Monthly Archives: November 2013

Review: Burial Rites by Hannah Kent

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Thank to Little, Brown for a review copy.

Thank to Little, Brown for a review copy.

Hannah Kent’s début historical novel is set on the frigid farms of early 19th century Iceland. The courts have convicted Agnes Magnusdottir of murder. To save money, local authorities send her to a minor official’s farm. She works there with the family and awaits execution while a young priest attempts to guide her on the Lord’s path.

Her presence creates a scandal in the cold northern valley. Neighbours flock to the farm. Some are afraid while others are curious. Some hate Agnes while others, like Steina, the farm owner’s daughter, seek to befriend her. Still others, like Margret, the mistress of the house, slowly change their opinion of her in the months leading to her execution.

The priest, a nervous wreck named Toti, finds quoting psalms and lecturing on religion ineffective. It’s clear from the start Agnes isn’t interested in spiritual advice. More importantly, she doesn’t feel she’s done wrong. So instead of sermonizing, Toti lets her tell her story. In this way, the narrative of her life as an abandoned illegitimate child as an itinerant servant is interwoven with her life as a prisoner waiting execution.

Iceland’s last case of capital punishment inspires the novel. Agnes Magnusdottir was a real person, as were her victims, Natan Ketilsson and Petur Jonsson. Ketilsson’s brother beheaded her on behalf of the state in 1830, and curious souls can still visit her grave. Kent, an Australian, has lived in Iceland, and she researched her narrative extensively. Yet the heart of the story — how Agnes felt in her last days — is speculative.

Kent’s writing is easy and evocative. She brings 19th century Iceland — with its houses of dusty sod, its frozen fields, and its rocky shores lined with seals — vividly to life. The social context is also fascinating. Denmark rules over the island, and most farmers rent land from absentee owners. Leaseholders hire farmhands and servants to supplement family labour, giving rise to distinct hierarchies — not to mention seasonal romances and conflicts.

The interesting topic, unusual setting, and pleasant writing make this a very enjoyable novel. Ultimately, however, the story fails to build effectively, and Kent’s skill with prose is not strong enough to make up for the narrative’s shortcomings. Enjoyment felt in reading the books first half slowly gives way to worry, and then boredom, as the climax one awaits never appears.

Burial Rites suffers from the ‘premise problem’ — a frequent malady of début writers. It goes like this. You think of a great premise for a book — ‘The last woman executed in Iceland awaits her death at cold northern farm’ — and then, with little further development, you begin to write.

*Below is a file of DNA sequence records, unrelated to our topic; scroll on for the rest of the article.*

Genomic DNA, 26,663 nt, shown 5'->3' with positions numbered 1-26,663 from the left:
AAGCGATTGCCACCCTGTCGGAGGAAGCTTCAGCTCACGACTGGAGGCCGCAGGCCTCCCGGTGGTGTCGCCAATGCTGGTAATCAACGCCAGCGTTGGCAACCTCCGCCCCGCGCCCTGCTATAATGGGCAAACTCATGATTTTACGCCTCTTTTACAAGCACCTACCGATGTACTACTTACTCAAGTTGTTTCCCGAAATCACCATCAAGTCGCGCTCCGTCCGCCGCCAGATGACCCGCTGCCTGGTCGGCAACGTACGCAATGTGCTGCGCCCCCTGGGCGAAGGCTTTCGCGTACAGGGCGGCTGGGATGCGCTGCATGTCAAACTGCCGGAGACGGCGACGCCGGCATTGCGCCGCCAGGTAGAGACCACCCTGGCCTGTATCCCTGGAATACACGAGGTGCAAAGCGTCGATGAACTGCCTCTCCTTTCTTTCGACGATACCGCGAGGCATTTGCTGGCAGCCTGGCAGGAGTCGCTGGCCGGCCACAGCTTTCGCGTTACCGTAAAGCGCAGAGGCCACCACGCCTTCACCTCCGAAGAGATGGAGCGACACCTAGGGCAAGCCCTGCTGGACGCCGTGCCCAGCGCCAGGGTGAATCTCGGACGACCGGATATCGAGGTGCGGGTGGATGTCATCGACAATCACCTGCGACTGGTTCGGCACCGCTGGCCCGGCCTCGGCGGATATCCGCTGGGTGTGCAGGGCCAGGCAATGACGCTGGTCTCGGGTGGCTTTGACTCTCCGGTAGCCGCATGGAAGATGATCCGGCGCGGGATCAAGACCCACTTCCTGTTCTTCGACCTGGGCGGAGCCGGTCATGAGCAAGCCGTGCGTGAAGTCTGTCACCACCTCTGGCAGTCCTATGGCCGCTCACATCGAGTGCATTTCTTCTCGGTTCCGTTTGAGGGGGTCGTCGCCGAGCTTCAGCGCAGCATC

A premise is not a story. It doesn’t involve narrating change, but describing a situation. And that’s what Burial Rites reads like. A long description.

Agnes changes little throughout the novel. In the ‘Author’s Note,’ Kent states she aimed to paint a complex picture of her. She does this effectively, portraying her as much more than a murderess.

But she does nothing else with her. Agnes simply waits at the farm for her death, and then she dies. She is a helpless protagonist reduced to watching other people act and not acting herself.

Hers is a tragic story worth telling. Yet it doesn’t have the momentum to bear 300 pages of text. Combined with a few bumps in the writing — ‘quickly’ and ‘immediately’ shouldn’t appear on the same line; ‘approach’ shouldn’t be used twice in one sentence — and the book is disappointing.

Of course, this critique is set against the massive marketing machine that has promoted Burial Rites to the far corners of the earth. Go into your local bookstore and you’ll probably see it on the front table. It’s not that the book is bad, just that it doesn’t live up to the hype.

Despite its flaws, Burial Rites remains a solid début from a promising new voice. The narrative could use more drive, and its lead characters more development. Nonetheless, it offers a beautiful portrait of a little-known time and place, and a touching profile of a condemned woman who is more victim than perpetrator.

The Method of Writing: Plan, plan, plan, or “back the fuck off”?

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The literary dawn on the lake of the mind. (Murte Lake, Wells Gray Provincial Park, BC.)

In October The Atlantic ran an awesome interview with Andre Dubus III.

I love Andre Dubus III. He’s got a cool name. He writes cool books (Dirty Love just came out this fall). He swears profusely, even in print, even in a 156-year-old magazine, because, well, he’s that fucking passionate about writing.